A Suffering, Serving God

It has come to my attention that God humiliates himself.  He is a God who chooses to bind himself to the most embarrassing types of people.  He is a God who likes to hang out with the un-cool kid in school.  He is a God who chooses the Israelites because they are a weak people.  He is the God who chooses to marry the prostitute who promises to be unfaithful.  He is a God who is born to peasants.  God chooses humiliation by associating with the most embarrassing types of people.

 What does that say about me?  I try my hardest to appear to have my act put together.  I hide my flaws.  I lie about my foibles.  I deny my disabilities.  I flee from those who are broken and needy.  I run from those who are embarrassing.  I do my best to avoid suffering, and I hide my eyes from the suffering of others. 

If God is near to the outcast and the broken, is he far from me?  Does God despise me?  If he chooses to humiliate himself by marrying the destitute, would he marry me?  Is he near to me?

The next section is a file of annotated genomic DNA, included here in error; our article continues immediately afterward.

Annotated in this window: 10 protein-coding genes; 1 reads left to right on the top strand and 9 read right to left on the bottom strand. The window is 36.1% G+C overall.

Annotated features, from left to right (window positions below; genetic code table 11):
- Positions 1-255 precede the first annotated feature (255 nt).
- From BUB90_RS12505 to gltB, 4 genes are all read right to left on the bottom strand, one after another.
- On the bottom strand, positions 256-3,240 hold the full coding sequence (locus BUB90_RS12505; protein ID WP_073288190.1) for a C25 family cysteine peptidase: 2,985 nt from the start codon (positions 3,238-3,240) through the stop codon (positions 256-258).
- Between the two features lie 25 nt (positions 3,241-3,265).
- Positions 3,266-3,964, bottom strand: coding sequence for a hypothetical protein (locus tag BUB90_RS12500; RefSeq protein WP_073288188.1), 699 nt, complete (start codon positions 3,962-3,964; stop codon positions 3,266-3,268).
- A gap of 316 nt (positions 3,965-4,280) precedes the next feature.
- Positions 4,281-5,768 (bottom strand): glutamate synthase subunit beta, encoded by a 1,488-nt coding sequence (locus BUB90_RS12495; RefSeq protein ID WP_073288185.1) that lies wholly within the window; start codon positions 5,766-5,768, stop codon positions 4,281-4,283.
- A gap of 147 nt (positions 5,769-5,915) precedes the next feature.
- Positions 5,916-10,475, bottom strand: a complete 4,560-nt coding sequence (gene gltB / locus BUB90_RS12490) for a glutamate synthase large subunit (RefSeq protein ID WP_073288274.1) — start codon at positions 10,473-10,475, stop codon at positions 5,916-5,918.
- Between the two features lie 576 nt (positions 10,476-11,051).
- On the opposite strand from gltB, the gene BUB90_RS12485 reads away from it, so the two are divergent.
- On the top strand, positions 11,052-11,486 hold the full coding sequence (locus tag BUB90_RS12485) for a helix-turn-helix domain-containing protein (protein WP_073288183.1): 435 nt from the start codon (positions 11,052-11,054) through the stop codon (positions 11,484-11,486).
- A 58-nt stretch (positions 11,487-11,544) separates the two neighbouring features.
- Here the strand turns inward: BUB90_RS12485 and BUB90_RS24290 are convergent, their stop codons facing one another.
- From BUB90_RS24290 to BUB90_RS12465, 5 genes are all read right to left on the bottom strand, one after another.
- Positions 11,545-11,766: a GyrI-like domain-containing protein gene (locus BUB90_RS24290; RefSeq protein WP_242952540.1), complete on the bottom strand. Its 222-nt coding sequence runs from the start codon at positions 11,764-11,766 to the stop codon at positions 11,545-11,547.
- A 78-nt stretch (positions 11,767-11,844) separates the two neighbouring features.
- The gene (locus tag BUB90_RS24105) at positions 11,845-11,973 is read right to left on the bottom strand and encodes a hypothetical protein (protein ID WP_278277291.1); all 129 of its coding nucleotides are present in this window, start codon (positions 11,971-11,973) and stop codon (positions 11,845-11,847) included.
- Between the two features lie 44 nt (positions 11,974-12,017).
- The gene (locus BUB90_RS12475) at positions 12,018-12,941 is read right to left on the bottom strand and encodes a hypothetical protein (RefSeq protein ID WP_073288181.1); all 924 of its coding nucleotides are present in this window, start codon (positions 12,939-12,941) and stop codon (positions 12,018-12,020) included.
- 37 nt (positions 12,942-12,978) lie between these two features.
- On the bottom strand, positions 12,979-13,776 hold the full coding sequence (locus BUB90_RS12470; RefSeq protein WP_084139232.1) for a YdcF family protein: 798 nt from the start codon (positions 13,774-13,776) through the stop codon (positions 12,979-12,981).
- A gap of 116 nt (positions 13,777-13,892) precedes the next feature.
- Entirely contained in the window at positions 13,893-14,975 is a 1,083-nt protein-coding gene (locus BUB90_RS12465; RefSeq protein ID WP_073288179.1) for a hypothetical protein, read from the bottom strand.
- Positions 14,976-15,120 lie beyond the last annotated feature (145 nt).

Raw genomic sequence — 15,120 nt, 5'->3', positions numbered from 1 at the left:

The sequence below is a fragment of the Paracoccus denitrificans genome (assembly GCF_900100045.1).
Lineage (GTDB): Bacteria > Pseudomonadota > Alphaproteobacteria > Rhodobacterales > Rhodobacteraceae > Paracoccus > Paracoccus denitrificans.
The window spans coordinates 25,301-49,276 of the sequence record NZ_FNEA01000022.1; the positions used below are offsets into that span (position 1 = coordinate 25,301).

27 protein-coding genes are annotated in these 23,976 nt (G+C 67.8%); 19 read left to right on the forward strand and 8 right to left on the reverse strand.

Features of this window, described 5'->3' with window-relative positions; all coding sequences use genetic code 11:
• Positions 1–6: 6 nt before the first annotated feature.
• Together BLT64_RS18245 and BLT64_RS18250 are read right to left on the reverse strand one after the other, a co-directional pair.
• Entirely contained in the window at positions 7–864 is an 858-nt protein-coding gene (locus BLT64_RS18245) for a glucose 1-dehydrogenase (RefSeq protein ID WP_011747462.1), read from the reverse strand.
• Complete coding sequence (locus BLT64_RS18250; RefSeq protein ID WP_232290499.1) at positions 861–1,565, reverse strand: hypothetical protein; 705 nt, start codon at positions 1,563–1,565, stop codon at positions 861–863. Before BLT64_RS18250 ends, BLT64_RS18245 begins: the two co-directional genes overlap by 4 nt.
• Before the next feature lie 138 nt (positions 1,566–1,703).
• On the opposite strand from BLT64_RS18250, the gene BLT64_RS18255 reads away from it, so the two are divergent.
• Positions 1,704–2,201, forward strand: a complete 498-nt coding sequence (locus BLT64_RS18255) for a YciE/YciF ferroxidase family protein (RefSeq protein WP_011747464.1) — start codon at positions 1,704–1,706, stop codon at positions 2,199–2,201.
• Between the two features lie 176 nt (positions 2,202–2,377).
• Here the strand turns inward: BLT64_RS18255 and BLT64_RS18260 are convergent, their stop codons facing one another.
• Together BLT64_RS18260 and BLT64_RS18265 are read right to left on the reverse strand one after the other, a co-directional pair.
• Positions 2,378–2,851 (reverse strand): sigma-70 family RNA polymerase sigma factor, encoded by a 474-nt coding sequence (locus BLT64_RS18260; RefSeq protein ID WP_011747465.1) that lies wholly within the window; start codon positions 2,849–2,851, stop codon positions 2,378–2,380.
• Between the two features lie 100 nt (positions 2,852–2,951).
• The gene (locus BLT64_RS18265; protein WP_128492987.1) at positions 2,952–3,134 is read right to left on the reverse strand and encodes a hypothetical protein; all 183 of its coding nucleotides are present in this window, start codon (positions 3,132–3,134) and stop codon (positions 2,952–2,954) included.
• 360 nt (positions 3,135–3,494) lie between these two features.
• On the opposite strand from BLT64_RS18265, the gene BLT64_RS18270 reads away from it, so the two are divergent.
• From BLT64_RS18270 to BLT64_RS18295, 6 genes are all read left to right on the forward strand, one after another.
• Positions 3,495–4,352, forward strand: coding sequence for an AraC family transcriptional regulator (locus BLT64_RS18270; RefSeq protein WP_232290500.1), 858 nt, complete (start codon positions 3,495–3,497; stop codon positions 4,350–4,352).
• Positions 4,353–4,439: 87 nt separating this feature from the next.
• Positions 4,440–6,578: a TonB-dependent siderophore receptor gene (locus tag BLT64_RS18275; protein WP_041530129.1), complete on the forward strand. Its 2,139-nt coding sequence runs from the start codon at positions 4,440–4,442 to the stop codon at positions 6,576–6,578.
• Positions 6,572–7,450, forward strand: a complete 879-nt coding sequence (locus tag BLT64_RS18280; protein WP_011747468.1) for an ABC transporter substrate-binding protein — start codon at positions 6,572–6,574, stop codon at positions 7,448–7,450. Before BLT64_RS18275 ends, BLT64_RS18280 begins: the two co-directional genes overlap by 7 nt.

“The history of the world develops out of a series of divine self-humiliations and it is these that it represents: the creation, the choosing of the patriarchs, the covenant with the people, the exodus and the exile are all forms of this self-humiliation on God’s part….The Almighty humiliates himself to the end of the world.  He is high and lifted up—and looks upon the lowly.  He reigns in heaven—and dwells with widows and orphans.  Like a servant he bears the torch before Israel in the desert.  Like a slave he carries the people with their sins.  In this way the One who is high and lifted up encounters men and women in what is small and despised.  These self-humiliations are to be understood as God’s accommodations to human weakness.   But as the accommodations of eternal love they are at the same time already anticipations of the universal indwelling of God’s eternal glory.”


Moltmann, The Trinity and the Kingdom, pg.27-28